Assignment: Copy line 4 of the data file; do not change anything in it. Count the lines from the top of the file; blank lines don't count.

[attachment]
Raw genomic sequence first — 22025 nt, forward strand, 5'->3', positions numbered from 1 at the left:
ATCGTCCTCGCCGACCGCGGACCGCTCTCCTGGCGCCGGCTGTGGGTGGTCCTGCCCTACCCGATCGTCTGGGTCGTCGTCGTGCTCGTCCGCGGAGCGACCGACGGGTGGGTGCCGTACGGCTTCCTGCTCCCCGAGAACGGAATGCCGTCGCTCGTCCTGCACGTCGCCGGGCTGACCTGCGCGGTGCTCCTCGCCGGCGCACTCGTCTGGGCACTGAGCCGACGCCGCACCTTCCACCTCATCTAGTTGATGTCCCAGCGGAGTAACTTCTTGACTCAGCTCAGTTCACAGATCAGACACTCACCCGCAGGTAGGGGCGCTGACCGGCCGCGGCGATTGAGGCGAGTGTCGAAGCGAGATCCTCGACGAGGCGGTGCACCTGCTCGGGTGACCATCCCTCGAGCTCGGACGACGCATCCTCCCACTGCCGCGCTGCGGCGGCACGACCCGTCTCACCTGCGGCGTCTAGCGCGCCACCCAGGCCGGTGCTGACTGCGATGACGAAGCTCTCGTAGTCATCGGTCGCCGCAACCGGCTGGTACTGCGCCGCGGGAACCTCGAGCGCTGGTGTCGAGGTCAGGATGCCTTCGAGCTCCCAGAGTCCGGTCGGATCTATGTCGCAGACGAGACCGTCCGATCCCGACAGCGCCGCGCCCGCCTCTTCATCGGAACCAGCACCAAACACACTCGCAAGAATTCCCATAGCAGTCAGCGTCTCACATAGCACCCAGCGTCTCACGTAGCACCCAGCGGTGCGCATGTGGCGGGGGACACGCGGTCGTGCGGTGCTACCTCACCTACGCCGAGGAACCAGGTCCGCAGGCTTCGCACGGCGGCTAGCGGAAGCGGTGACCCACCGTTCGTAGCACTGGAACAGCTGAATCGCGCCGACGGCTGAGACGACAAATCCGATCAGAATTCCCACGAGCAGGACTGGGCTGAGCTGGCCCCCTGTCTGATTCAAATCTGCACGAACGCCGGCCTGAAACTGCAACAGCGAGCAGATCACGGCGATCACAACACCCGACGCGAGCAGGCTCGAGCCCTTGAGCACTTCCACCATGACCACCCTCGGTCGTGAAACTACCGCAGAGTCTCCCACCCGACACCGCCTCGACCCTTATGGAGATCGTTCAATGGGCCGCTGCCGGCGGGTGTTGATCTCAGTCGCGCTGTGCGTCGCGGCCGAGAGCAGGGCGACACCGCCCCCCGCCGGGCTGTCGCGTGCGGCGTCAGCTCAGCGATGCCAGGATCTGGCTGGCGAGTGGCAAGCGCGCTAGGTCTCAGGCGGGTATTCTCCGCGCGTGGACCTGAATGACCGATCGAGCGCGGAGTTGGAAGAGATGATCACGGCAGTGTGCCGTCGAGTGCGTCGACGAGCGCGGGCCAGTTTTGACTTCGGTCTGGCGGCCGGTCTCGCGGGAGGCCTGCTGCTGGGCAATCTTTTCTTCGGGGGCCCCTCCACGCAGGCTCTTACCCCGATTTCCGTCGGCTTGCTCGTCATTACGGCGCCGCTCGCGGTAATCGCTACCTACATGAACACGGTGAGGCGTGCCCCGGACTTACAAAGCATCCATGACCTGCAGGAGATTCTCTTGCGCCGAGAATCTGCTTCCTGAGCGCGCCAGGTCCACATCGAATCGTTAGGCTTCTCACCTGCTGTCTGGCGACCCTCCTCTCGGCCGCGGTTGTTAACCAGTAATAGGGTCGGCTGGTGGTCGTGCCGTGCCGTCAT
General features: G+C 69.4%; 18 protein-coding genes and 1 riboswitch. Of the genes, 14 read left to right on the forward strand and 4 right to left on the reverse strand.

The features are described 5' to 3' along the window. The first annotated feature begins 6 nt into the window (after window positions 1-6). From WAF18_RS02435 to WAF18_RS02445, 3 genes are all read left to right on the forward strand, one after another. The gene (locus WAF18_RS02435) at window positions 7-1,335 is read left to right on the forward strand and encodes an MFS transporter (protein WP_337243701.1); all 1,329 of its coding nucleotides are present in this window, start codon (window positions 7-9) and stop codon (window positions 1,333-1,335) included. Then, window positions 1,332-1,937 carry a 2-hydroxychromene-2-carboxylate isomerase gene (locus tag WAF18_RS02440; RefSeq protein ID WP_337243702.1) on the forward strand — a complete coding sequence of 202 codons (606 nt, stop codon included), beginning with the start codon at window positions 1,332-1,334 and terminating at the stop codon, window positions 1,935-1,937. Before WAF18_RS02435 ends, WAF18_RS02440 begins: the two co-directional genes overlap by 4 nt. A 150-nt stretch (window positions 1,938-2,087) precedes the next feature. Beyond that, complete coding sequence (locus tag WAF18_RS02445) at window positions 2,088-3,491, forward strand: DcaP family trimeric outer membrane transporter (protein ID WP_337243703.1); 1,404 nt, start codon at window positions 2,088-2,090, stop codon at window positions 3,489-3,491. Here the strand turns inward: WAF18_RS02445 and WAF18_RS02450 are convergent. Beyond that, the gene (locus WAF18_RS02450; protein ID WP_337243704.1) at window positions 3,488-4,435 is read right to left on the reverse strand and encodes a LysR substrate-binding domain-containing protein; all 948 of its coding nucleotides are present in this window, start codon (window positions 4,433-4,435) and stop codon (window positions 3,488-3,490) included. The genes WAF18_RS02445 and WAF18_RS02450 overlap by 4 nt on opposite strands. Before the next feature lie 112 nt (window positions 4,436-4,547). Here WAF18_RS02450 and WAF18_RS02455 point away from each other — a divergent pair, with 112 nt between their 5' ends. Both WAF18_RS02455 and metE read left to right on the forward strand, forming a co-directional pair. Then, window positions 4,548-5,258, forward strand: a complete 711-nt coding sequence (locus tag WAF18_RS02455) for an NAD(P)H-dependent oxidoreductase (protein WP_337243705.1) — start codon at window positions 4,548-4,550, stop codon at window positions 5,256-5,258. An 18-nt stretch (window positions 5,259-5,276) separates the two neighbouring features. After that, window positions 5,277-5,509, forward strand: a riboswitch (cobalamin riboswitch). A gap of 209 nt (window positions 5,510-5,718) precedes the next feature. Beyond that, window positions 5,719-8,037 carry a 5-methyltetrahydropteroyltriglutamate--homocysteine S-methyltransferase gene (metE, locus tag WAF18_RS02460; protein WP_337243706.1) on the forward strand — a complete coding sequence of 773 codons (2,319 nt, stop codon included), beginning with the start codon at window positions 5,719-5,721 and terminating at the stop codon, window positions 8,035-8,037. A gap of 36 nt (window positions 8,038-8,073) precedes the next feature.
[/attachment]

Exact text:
The features are described 5' to 3' along the window. The first annotated feature begins 6 nt into the window (after window positions 1-6). From WAF18_RS02435 to WAF18_RS02445, 3 genes are all read left to right on the forward strand, one after another. The gene (locus WAF18_RS02435) at window positions 7-1,335 is read left to right on the forward strand and encodes an MFS transporter (protein WP_337243701.1); all 1,329 of its coding nucleotides are present in this window, start codon (window positions 7-9) and stop codon (window positions 1,333-1,335) included. Then, window positions 1,332-1,937 carry a 2-hydroxychromene-2-carboxylate isomerase gene (locus tag WAF18_RS02440; RefSeq protein ID WP_337243702.1) on the forward strand — a complete coding sequence of 202 codons (606 nt, stop codon included), beginning with the start codon at window positions 1,332-1,334 and terminating at the stop codon, window positions 1,935-1,937. Before WAF18_RS02435 ends, WAF18_RS02440 begins: the two co-directional genes overlap by 4 nt. A 150-nt stretch (window positions 1,938-2,087) precedes the next feature. Beyond that, complete coding sequence (locus tag WAF18_RS02445) at window positions 2,088-3,491, forward strand: DcaP family trimeric outer membrane transporter (protein ID WP_337243703.1); 1,404 nt, start codon at window positions 2,088-2,090, stop codon at window positions 3,489-3,491. Here the strand turns inward: WAF18_RS02445 and WAF18_RS02450 are convergent. Beyond that, the gene (locus WAF18_RS02450; protein ID WP_337243704.1) at window positions 3,488-4,435 is read right to left on the reverse strand and encodes a LysR substrate-binding domain-containing protein; all 948 of its coding nucleotides are present in this window, start codon (window positions 4,433-4,435) and stop codon (window positions 3,488-3,490) included. The genes WAF18_RS02445 and WAF18_RS02450 overlap by 4 nt on opposite strands. Before the next feature lie 112 nt (window positions 4,436-4,547). Here WAF18_RS02450 and WAF18_RS02455 point away from each other — a divergent pair, with 112 nt between their 5' ends. Both WAF18_RS02455 and metE read left to right on the forward strand, forming a co-directional pair. Then, window positions 4,548-5,258, forward strand: a complete 711-nt coding sequence (locus tag WAF18_RS02455) for an NAD(P)H-dependent oxidoreductase (protein WP_337243705.1) — start codon at window positions 4,548-4,550, stop codon at window positions 5,256-5,258. An 18-nt stretch (window positions 5,259-5,276) separates the two neighbouring features. After that, window positions 5,277-5,509, forward strand: a riboswitch (cobalamin riboswitch). A gap of 209 nt (window positions 5,510-5,718) precedes the next feature. Beyond that, window positions 5,719-8,037 carry a 5-methyltetrahydropteroyltriglutamate--homocysteine S-methyltransferase gene (metE, locus tag WAF18_RS02460; protein WP_337243706.1) on the forward strand — a complete coding sequence of 773 codons (2,319 nt, stop codon included), beginning with the start codon at window positions 5,719-5,721 and terminating at the stop codon, window positions 8,035-8,037. A gap of 36 nt (window positions 8,038-8,073) precedes the next feature.